Thelu J, Rossio P, Favier B. Notch signalling is linked to epidermal cell differentiation level in basal cell carcinoma, psoriasis and wound healing. BMC Dermatol 2002; 2: 7.  Back to cited text no. 51
Fan X, Matsui W, Khaki L, Stearns D, Chun J, Li YM, Eberhart CG. Notch pathway inhibition depletes stem-like cells and blocks engraftment in embryonal brain tumors. Cancer Res 2006; 66 (15): 7445-52.  Back to cited text no. 52
Braune EB, Lendahl U. Notch - A goldilocks signaling pathway in disease and cancer therapy. Discov Med 2016; 21 (115): 189-96.  Back to cited text no. 53
Allenspach EJ, Maillard I, Aster JC, Pear WS. Notch signaling in cancer. Cancer Biol Ther 2002; 1 (5): 466-76.  Back to cited text no. 54
Alketbi A, Attoub S. Notch signaling in cancer: rationale and strategies for targeting. Curr Cancer Drug Targets 2015; 15 (5): 364-74.  Back to cited text no. 55
Merchant AA, Matsui W. Targeting hedgehog - A cancer stem cell pathway. Clin Cancer Res 2010; 16 (12): 3130-40.  Back to cited text no. 56
Zhou JX, Jia LW, Liu WM, Miao CL, Liu S, Cao YJ, Duan EK. Role of sonic hedgehog in maintaining a pool of proliferating stem cells in the human fetal epidermis. Hum Reprod 2006; 21 (7): 1698-704.  Back to cited text no. 57
Rao G, Pedone CA, Coffin CM, Holland EC, Fults DW. c-Myc enhances sonic hedgehog-induced medulloblastoma formation from nestin-expressing neural progenitors in mice. Neoplasia 2003; 5 (3): 198-204.  Back to cited text no. 58
Linnekin D, Mou S, Deberry CS, Weiler SR, Keller JR, Ruscetti FW, Longo DL. Stem cell factor, the JAK-STAT pathway and signal transduction. Leuk Lymphoma 1997; 27 (5-6): 439-44.  Back to cited text no. 59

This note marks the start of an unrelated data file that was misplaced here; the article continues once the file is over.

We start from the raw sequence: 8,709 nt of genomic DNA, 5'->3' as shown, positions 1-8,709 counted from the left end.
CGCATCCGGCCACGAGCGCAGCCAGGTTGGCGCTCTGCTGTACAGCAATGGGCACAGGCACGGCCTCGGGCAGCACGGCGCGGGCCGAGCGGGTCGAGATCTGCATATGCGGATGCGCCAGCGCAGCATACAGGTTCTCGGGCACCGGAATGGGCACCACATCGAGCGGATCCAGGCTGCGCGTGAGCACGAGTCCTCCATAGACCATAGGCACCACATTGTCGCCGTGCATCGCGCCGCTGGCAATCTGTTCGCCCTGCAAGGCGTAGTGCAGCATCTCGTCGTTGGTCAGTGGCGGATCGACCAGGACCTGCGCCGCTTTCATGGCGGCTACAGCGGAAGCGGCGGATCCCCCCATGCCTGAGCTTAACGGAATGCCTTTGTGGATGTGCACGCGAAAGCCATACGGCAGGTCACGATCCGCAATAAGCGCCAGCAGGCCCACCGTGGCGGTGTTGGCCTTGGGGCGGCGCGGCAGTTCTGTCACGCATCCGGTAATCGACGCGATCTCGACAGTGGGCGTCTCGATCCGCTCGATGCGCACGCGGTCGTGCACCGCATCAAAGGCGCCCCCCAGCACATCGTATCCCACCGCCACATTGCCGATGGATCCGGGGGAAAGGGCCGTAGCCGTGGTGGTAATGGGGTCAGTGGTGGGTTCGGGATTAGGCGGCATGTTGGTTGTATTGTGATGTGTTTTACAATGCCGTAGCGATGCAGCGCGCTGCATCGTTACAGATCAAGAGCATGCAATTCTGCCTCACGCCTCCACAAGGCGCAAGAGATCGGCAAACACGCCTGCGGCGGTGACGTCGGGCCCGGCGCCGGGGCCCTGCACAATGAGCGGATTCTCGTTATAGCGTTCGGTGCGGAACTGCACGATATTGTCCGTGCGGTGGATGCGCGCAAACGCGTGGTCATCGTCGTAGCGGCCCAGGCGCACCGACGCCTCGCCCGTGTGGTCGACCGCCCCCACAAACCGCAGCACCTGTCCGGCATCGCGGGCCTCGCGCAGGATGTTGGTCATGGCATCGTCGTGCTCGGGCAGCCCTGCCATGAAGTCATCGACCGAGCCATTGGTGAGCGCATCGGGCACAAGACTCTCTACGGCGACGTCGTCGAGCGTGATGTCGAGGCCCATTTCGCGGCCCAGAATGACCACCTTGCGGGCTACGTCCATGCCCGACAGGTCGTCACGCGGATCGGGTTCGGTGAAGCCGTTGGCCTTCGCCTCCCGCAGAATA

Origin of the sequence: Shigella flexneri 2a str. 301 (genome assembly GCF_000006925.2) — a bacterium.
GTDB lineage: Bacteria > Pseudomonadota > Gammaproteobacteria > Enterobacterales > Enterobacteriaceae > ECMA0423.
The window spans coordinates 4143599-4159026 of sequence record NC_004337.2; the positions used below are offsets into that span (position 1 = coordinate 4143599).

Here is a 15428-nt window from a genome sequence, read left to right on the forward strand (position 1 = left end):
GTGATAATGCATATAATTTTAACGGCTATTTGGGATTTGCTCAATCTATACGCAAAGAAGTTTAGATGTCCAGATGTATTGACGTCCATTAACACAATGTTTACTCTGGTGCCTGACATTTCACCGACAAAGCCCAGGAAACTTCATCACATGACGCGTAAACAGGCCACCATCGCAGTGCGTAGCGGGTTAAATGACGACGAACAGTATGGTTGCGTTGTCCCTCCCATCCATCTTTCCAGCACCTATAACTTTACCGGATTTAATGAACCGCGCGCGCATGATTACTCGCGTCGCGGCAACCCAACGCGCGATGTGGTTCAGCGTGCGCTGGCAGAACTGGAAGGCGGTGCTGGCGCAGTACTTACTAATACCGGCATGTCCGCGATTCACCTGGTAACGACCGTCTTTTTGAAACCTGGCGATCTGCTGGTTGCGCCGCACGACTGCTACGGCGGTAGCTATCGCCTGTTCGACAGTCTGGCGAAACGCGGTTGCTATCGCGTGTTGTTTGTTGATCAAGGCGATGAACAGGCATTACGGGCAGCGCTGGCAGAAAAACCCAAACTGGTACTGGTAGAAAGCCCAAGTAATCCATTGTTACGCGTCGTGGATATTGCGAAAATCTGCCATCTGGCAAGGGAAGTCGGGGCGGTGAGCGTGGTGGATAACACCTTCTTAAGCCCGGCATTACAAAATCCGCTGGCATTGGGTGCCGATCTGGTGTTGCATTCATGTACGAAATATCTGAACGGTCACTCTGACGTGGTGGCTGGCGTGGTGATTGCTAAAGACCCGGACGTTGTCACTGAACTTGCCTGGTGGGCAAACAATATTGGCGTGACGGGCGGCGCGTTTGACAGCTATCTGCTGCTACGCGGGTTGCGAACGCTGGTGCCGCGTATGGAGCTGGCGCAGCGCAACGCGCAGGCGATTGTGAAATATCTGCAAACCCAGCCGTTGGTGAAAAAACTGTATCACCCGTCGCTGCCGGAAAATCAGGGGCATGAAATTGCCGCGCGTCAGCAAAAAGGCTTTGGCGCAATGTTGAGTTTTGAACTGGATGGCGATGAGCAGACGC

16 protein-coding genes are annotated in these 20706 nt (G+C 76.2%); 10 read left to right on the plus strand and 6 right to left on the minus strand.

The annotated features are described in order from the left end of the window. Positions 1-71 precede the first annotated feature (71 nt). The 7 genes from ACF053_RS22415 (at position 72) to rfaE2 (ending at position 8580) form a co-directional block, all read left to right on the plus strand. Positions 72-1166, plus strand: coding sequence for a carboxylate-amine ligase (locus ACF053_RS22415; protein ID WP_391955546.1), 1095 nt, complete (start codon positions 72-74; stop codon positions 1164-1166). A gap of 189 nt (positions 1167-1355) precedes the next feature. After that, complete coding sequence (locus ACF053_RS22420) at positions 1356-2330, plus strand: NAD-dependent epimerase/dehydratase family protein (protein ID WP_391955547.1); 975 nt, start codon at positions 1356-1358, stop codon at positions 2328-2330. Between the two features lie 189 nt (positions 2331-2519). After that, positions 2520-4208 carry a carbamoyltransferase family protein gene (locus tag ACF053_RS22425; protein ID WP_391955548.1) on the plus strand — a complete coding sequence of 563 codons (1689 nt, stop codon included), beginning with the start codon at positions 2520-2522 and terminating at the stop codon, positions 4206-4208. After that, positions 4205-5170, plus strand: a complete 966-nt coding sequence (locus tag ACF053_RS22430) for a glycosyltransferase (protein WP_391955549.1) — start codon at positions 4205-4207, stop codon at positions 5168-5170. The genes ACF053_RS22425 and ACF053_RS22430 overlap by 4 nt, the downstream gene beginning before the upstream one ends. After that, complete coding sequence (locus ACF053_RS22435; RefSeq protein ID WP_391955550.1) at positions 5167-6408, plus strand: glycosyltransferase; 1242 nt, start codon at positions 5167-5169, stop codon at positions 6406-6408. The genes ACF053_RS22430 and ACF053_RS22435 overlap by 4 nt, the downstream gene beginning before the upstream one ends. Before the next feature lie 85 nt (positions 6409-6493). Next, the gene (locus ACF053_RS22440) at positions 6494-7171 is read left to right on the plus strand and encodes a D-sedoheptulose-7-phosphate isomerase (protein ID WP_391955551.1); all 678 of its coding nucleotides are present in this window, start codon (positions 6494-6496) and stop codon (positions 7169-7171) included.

Tulina N, Matunis E. Control of stem cell self-renewal in Drosophila spermatogenesis by JAK-STAT signaling. Science 2001; 294 (5551): 2546-9.  Back to cited text no. 60
Kiger AA, Jones DL, Schulz C, Rogers MB, Fuller MT. Stem cell self-renewal specified by JAK-STAT activation in response to a support cell cue. Science 2001; 294 (5551): 2542-5.  Back to cited text no. 61
Sinden D, Badgett M, Fry J, Jones T, Palmen R, Sheng X, Simmons A, Matunis E, Wawersik M. Jak-STAT regulation of cyst stem cell development in the Drosophila testis. Dev Biol 2012; 372 (1): 5-16.  Back to cited text no. 62
Gregory L, Came PJ, Brown S. Stem cell regulation by JAK/STAT signaling in Drosophila. Semin Cell Dev Biol 2008; 19 (4): 407-13.  Back to cited text no. 63
Chiou SH, Wang ML, Chou YT, Chen CJ, Hong CF, Hsieh WJ, Chang HT, Chen YS, Lin TW, Hsu HS, Wu CW. Coexpression of Oct4 and Nanog enhances malignancy in lung adenocarcinoma by inducing cancer stem cell-like properties and epithelial-mesenchymal transdifferentiation. Cancer Res 2010; 70 (24): 10433-44.  Back to cited text no. 64
Mani SA, Guo W, Liao MJ, Eaton EN, Ayyanan A, Zhou AY, Brooks M, Reinhard F, Zhang CC, Shipitsin M, Campbell LL, Polyak K, Brisken C, Yang J, Weinberg RA. The epithelial-mesenchymal transition generates cells with properties of stem cells. Cell 2008; 133 (4): 704-15.  Back to cited text no. 65
DeSano JT, Xu L. MicroRNA regulation of cancer stem cells and therapeutic implications. AAPS J 2009; 11 (4): 682-92.  Back to cited text no. 66
Rybicka A, Mucha J, Majchrzak K, Taciak B, Hellmen E, Motyl T, Krol M. Analysis of microRNA expression in canine mammary cancer stem-like cells indicates epigenetic regulation of transforming growth factor-beta signaling. J Physiol Pharmacol 2015; 66 (1): 29-37.  Back to cited text no. 67